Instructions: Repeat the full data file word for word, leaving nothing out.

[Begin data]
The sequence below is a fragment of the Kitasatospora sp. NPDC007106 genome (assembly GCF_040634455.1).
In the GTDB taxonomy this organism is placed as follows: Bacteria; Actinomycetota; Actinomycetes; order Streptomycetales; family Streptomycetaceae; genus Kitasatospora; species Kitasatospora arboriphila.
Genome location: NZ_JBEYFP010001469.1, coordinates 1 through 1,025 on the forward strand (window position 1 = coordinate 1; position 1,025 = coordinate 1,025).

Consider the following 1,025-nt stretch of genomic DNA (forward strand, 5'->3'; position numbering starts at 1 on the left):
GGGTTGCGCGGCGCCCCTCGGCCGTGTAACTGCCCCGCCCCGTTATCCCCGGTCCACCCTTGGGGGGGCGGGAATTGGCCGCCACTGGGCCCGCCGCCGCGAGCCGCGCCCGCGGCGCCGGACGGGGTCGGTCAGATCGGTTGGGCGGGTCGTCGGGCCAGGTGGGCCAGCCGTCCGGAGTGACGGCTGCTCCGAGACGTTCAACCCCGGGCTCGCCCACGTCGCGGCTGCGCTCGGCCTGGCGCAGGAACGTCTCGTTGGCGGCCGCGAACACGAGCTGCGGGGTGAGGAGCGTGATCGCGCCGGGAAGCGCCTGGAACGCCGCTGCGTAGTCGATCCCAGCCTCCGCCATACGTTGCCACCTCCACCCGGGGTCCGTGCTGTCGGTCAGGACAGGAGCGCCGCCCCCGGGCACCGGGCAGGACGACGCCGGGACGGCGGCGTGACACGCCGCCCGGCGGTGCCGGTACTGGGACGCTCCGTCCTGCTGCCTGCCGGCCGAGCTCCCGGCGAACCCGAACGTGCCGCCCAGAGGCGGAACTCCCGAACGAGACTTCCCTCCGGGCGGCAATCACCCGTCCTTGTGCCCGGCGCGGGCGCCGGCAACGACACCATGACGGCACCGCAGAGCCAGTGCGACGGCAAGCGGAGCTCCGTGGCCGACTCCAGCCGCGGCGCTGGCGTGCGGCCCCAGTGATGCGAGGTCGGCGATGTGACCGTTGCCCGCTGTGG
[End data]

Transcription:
The sequence below is a fragment of the Kitasatospora sp. NPDC007106 genome (assembly GCF_040634455.1).
In the GTDB taxonomy this organism is placed as follows: Bacteria; Actinomycetota; Actinomycetes; order Streptomycetales; family Streptomycetaceae; genus Kitasatospora; species Kitasatospora arboriphila.
Genome location: NZ_JBEYFP010001469.1, coordinates 1 through 1,025 on the forward strand (window position 1 = coordinate 1; position 1,025 = coordinate 1,025).

Consider the following 1,025-nt stretch of genomic DNA (forward strand, 5'->3'; position numbering starts at 1 on the left):
GGGTTGCGCGGCGCCCCTCGGCCGTGTAACTGCCCCGCCCCGTTATCCCCGGTCCACCCTTGGGGGGGCGGGAATTGGCCGCCACTGGGCCCGCCGCCGCGAGCCGCGCCCGCGGCGCCGGACGGGGTCGGTCAGATCGGTTGGGCGGGTCGTCGGGCCAGGTGGGCCAGCCGTCCGGAGTGACGGCTGCTCCGAGACGTTCAACCCCGGGCTCGCCCACGTCGCGGCTGCGCTCGGCCTGGCGCAGGAACGTCTCGTTGGCGGCCGCGAACACGAGCTGCGGGGTGAGGAGCGTGATCGCGCCGGGAAGCGCCTGGAACGCCGCTGCGTAGTCGATCCCAGCCTCCGCCATACGTTGCCACCTCCACCCGGGGTCCGTGCTGTCGGTCAGGACAGGAGCGCCGCCCCCGGGCACCGGGCAGGACGACGCCGGGACGGCGGCGTGACACGCCGCCCGGCGGTGCCGGTACTGGGACGCTCCGTCCTGCTGCCTGCCGGCCGAGCTCCCGGCGAACCCGAACGTGCCGCCCAGAGGCGGAACTCCCGAACGAGACTTCCCTCCGGGCGGCAATCACCCGTCCTTGTGCCCGGCGCGGGCGCCGGCAACGACACCATGACGGCACCGCAGAGCCAGTGCGACGGCAAGCGGAGCTCCGTGGCCGACTCCAGCCGCGGCGCTGGCGTGCGGCCCCAGTGATGCGAGGTCGGCGATGTGACCGTTGCCCGCTGTGG